The Panama Canal Authority (ACP) is forecasting a revenue shortfall of between $600 to $800 million. This troubling prediction stems from ongoing drought conditions, restrictions on ship size, and a decrease in daily canal transits.

Queue-jumping auctions have reached prices of $4 million, while logistics firms like Maersk have established a land bridge to link Atlantic and Pacific ports in Panama. ACP administrator Ricaurte Vásquez states, “toll revenues have been $100 million below each of the first three months of operation: October, November, and December.” If this trend persists, losses could amount to approximately $800 million.

Meanwhile, the Suez Canal is operating at just 63% of its 2023 capacity due to ongoing conflict in Yemen. This, coupled with skyrocketing prices for non-bulk carriers, could drive up the cost of goods and raw materials, potentially impacting inflation.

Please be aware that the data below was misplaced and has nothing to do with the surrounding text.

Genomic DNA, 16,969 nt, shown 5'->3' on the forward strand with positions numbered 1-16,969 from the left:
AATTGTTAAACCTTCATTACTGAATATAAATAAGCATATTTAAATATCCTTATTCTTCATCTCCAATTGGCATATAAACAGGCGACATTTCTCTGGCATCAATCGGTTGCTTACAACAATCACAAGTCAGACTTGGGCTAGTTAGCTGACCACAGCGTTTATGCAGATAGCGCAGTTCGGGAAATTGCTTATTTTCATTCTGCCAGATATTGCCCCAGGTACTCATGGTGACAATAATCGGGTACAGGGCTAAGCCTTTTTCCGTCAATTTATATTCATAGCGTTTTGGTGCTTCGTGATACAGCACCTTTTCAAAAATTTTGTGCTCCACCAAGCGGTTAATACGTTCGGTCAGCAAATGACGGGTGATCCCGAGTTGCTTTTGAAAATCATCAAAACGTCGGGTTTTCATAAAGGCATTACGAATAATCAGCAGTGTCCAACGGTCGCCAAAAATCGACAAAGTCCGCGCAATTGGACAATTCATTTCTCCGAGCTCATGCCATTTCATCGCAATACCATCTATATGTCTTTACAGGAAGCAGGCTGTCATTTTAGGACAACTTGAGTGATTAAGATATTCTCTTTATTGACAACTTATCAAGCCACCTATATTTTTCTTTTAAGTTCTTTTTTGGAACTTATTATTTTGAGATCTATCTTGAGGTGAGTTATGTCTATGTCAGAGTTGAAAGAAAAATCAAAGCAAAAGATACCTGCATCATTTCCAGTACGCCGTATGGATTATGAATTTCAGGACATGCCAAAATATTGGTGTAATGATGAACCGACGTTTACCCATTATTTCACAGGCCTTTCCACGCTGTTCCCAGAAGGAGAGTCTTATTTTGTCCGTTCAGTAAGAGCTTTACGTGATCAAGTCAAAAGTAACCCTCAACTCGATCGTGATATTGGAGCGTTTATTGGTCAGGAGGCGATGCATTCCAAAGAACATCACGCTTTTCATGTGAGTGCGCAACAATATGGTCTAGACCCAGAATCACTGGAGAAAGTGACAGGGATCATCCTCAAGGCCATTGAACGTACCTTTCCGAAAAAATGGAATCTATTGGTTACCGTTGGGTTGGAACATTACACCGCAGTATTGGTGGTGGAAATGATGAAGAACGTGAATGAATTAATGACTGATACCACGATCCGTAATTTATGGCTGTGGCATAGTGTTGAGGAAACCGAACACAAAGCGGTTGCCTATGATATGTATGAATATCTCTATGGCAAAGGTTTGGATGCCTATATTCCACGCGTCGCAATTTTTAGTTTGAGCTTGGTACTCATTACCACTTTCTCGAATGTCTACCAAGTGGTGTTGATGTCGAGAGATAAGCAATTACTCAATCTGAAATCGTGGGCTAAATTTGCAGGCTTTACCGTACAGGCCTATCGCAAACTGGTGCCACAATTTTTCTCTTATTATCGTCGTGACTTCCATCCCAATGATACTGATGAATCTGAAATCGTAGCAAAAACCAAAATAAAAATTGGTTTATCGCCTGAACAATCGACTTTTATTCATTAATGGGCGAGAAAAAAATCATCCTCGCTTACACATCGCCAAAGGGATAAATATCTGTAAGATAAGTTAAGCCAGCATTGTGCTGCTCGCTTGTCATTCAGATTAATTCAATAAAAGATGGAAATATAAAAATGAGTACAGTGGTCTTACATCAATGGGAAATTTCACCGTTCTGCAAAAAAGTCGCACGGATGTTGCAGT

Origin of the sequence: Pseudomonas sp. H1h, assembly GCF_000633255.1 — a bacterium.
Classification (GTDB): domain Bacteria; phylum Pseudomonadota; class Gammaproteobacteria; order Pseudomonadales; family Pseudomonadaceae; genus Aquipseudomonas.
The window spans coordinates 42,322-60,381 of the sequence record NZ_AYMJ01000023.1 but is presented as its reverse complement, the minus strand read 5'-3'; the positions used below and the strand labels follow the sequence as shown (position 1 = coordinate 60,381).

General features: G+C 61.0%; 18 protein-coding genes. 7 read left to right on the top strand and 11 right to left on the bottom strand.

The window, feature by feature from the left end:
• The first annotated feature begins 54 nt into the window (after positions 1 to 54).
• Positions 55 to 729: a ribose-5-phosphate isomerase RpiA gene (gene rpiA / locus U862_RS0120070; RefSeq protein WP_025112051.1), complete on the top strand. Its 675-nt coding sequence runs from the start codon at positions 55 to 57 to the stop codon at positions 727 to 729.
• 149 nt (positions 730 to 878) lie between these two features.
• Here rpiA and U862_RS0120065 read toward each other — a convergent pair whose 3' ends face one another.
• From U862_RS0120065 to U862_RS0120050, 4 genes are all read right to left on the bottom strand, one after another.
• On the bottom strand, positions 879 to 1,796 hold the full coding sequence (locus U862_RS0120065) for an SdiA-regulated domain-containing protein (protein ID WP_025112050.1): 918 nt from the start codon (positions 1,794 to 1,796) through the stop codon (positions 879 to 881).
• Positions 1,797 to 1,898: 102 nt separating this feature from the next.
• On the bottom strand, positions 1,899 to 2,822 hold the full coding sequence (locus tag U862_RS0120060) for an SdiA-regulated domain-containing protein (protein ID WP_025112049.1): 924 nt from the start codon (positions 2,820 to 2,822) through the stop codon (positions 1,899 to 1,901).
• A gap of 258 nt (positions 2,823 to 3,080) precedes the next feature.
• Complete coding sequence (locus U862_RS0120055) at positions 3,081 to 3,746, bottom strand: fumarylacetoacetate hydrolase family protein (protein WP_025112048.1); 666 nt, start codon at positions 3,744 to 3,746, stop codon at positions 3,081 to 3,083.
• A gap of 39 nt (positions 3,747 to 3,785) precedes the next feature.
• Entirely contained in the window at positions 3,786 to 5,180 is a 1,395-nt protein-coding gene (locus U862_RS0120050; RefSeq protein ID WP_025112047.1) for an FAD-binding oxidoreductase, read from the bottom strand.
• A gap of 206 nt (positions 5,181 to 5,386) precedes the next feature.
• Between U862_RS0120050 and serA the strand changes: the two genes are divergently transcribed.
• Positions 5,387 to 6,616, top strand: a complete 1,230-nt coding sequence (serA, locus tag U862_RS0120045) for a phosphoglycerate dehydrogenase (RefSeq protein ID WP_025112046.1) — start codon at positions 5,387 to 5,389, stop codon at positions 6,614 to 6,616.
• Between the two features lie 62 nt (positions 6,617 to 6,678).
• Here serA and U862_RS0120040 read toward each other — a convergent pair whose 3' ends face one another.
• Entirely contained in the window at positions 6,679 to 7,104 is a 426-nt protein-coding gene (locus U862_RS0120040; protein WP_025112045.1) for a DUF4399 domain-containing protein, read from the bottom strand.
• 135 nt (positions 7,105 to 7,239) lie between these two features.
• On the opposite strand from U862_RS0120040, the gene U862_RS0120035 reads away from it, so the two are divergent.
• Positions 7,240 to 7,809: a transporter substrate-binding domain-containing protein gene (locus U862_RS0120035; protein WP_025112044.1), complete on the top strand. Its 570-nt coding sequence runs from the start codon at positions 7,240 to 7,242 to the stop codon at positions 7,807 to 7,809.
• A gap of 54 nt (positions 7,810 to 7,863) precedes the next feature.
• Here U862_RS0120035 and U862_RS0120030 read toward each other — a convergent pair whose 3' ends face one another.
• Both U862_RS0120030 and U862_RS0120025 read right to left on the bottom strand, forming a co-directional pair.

The Panama Canal's troubles began in 2023 with the El Niño phenomenon, which made October the driest month in the canal basin's recorded history. Despite a $500 million investment to secure water supplies, the canal's future capacity remains uncertain. Auctions for passage spots have helped offset revenue losses and are projected to bring in $200 to $300 million. However, as Vásquez notes, auctions only work when ships transit the canal.